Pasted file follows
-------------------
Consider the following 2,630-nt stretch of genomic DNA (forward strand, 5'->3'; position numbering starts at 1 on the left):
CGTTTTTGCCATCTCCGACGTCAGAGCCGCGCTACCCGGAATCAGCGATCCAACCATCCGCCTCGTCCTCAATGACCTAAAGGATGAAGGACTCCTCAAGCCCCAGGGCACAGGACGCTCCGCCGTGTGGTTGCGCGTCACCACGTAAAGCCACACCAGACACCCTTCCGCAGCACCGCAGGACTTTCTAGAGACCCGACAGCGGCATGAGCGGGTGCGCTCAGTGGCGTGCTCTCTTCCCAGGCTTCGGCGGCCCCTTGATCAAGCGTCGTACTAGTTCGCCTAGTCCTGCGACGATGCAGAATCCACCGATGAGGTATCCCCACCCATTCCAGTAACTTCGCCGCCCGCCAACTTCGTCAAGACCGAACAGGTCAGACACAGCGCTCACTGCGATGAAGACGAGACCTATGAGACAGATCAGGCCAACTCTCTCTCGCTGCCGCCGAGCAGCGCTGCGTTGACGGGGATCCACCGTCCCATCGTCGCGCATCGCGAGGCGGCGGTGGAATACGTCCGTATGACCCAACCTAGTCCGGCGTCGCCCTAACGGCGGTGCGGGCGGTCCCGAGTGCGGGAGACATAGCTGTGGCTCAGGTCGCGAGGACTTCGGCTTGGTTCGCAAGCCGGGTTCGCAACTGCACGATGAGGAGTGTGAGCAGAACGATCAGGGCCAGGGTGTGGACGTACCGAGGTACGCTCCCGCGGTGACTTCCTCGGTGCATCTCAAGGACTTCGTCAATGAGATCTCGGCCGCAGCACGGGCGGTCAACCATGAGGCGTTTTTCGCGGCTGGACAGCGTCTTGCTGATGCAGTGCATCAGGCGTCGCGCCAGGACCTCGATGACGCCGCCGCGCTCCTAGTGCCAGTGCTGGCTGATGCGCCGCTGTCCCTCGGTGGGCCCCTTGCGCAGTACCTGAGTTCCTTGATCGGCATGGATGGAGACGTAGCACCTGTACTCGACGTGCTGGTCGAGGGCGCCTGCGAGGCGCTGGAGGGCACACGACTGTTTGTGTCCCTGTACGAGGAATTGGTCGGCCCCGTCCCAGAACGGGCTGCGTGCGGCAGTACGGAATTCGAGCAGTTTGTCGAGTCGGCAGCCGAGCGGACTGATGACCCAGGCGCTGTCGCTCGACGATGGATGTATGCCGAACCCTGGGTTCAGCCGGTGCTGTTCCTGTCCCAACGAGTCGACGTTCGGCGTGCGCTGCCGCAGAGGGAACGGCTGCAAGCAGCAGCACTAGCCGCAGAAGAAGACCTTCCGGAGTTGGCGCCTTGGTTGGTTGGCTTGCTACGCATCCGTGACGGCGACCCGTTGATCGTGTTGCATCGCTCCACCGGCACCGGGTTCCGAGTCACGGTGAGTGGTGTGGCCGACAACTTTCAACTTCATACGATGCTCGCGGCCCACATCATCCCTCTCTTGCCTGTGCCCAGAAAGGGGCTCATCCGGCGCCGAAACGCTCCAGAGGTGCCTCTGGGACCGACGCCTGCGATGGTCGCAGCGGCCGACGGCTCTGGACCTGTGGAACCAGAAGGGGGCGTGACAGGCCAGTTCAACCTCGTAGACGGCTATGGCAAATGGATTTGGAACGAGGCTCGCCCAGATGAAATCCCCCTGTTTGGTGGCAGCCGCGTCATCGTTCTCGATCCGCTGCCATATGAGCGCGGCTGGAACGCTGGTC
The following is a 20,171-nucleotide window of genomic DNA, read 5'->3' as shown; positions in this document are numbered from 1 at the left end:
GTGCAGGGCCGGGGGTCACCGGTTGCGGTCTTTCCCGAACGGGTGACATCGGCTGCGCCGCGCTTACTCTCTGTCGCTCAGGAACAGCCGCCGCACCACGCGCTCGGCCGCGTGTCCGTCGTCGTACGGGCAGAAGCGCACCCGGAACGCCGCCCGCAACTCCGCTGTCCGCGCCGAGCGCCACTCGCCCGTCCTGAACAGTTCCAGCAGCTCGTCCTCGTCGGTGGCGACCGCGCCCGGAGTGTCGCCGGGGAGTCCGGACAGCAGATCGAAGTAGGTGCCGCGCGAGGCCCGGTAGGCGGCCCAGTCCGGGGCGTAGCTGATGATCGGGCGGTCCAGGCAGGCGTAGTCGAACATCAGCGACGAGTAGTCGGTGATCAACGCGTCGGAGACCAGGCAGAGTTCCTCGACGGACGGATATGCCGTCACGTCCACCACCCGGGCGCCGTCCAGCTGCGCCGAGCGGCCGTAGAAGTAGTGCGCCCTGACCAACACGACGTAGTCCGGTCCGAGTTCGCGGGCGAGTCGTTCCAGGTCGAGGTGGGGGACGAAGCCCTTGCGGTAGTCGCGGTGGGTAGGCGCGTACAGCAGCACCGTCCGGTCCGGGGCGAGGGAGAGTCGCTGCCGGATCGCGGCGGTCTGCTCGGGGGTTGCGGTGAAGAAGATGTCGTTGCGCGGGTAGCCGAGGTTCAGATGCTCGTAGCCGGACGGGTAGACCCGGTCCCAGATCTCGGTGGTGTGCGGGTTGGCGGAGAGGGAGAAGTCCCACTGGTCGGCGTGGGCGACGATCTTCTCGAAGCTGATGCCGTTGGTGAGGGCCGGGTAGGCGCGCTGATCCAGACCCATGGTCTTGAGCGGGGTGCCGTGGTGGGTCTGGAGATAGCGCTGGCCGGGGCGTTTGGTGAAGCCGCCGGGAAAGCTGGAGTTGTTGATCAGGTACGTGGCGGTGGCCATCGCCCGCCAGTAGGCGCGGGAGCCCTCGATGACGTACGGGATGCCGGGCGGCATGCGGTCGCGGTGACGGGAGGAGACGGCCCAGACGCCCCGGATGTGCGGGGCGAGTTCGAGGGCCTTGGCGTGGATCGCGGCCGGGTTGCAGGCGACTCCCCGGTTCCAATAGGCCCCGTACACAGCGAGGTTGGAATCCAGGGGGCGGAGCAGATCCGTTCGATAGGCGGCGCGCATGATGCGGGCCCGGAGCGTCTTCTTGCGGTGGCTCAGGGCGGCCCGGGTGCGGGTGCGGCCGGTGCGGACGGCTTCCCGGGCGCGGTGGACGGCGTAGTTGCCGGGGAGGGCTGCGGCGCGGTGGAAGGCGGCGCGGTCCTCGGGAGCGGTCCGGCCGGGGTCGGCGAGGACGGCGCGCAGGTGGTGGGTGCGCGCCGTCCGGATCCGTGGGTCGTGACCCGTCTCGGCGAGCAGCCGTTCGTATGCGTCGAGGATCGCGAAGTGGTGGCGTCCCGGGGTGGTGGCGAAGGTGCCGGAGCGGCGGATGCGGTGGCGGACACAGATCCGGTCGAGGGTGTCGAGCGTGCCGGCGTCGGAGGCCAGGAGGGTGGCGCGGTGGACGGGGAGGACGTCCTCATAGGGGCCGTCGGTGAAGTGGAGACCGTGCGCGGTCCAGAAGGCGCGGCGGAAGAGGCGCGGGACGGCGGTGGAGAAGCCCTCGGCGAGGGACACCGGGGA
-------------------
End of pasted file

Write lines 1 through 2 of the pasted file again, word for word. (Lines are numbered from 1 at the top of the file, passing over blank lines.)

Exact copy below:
Consider the following 2,630-nt stretch of genomic DNA (forward strand, 5'->3'; position numbering starts at 1 on the left):
CGTTTTTGCCATCTCCGACGTCAGAGCCGCGCTACCCGGAATCAGCGATCCAACCATCCGCCTCGTCCTCAATGACCTAAAGGATGAAGGACTCCTCAAGCCCCAGGGCACAGGACGCTCCGCCGTGTGGTTGCGCGTCACCACGTAAAGCCACACCAGACACCCTTCCGCAGCACCGCAGGACTTTCTAGAGACCCGACAGCGGCATGAGCGGGTGCGCTCAGTGGCGTGCTCTCTTCCCAGGCTTCGGCGGCCCCTTGATCAAGCGTCGTACTAGTTCGCCTAGTCCTGCGACGATGCAGAATCCACCGATGAGGTATCCCCACCCATTCCAGTAACTTCGCCGCCCGCCAACTTCGTCAAGACCGAACAGGTCAGACACAGCGCTCACTGCGATGAAGACGAGACCTATGAGACAGATCAGGCCAACTCTCTCTCGCTGCCGCCGAGCAGCGCTGCGTTGACGGGGATCCACCGTCCCATCGTCGCGCATCGCGAGGCGGCGGTGGAATACGTCCGTATGACCCAACCTAGTCCGGCGTCGCCCTAACGGCGGTGCGGGCGGTCCCGAGTGCGGGAGACATAGCTGTGGCTCAGGTCGCGAGGACTTCGGCTTGGTTCGCAAGCCGGGTTCGCAACTGCACGATGAGGAGTGTGAGCAGAACGATCAGGGCCAGGGTGTGGACGTACCGAGGTACGCTCCCGCGGTGACTTCCTCGGTGCATCTCAAGGACTTCGTCAATGAGATCTCGGCCGCAGCACGGGCGGTCAACCATGAGGCGTTTTTCGCGGCTGGACAGCGTCTTGCTGATGCAGTGCATCAGGCGTCGCGCCAGGACCTCGATGACGCCGCCGCGCTCCTAGTGCCAGTGCTGGCTGATGCGCCGCTGTCCCTCGGTGGGCCCCTTGCGCAGTACCTGAGTTCCTTGATCGGCATGGATGGAGACGTAGCACCTGTACTCGACGTGCTGGTCGAGGGCGCCTGCGAGGCGCTGGAGGGCACACGACTGTTTGTGTCCCTGTACGAGGAATTGGTCGGCCCCGTCCCAGAACGGGCTGCGTGCGGCAGTACGGAATTCGAGCAGTTTGTCGAGTCGGCAGCCGAGCGGACTGATGACCCAGGCGCTGTCGCTCGACGATGGATGTATGCCGAACCCTGGGTTCAGCCGGTGCTGTTCCTGTCCCAACGAGTCGACGTTCGGCGTGCGCTGCCGCAGAGGGAACGGCTGCAAGCAGCAGCACTAGCCGCAGAAGAAGACCTTCCGGAGTTGGCGCCTTGGTTGGTTGGCTTGCTACGCATCCGTGACGGCGACCCGTTGATCGTGTTGCATCGCTCCACCGGCACCGGGTTCCGAGTCACGGTGAGTGGTGTGGCCGACAACTTTCAACTTCATACGATGCTCGCGGCCCACATCATCCCTCTCTTGCCTGTGCCCAGAAAGGGGCTCATCCGGCGCCGAAACGCTCCAGAGGTGCCTCTGGGACCGACGCCTGCGATGGTCGCAGCGGCCGACGGCTCTGGACCTGTGGAACCAGAAGGGGGCGTGACAGGCCAGTTCAACCTCGTAGACGGCTATGGCAAATGGATTTGGAACGAGGCTCGCCCAGATGAAATCCCCCTGTTTGGTGGCAGCCGCGTCATCGTTCTCGATCCGCTGCCATATGAGCGCGGCTGGAACGCTGGTC